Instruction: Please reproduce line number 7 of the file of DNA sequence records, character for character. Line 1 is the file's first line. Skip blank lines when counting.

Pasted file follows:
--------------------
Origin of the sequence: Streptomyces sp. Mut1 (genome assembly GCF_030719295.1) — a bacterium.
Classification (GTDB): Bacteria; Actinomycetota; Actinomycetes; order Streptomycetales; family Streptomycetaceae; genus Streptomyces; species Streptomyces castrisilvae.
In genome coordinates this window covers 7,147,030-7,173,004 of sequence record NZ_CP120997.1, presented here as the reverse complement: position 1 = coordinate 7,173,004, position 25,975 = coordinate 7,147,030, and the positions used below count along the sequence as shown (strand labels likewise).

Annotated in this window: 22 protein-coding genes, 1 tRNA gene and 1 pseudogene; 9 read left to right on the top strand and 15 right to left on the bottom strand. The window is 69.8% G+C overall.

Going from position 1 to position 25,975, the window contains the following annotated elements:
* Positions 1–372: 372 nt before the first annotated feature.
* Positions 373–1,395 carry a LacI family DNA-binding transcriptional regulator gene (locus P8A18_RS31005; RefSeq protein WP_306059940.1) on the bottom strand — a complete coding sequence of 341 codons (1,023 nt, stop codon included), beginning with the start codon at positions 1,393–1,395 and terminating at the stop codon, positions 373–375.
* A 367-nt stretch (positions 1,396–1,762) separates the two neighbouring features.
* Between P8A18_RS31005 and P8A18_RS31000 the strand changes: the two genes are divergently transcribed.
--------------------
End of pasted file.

* Positions 373–1,395 carry a LacI family DNA-binding transcriptional regulator gene (locus P8A18_RS31005; RefSeq protein WP_306059940.1) on the bottom strand — a complete coding sequence of 341 codons (1,023 nt, stop codon included), beginning with the start codon at positions 1,393–1,395 and terminating at the stop codon, positions 373–375.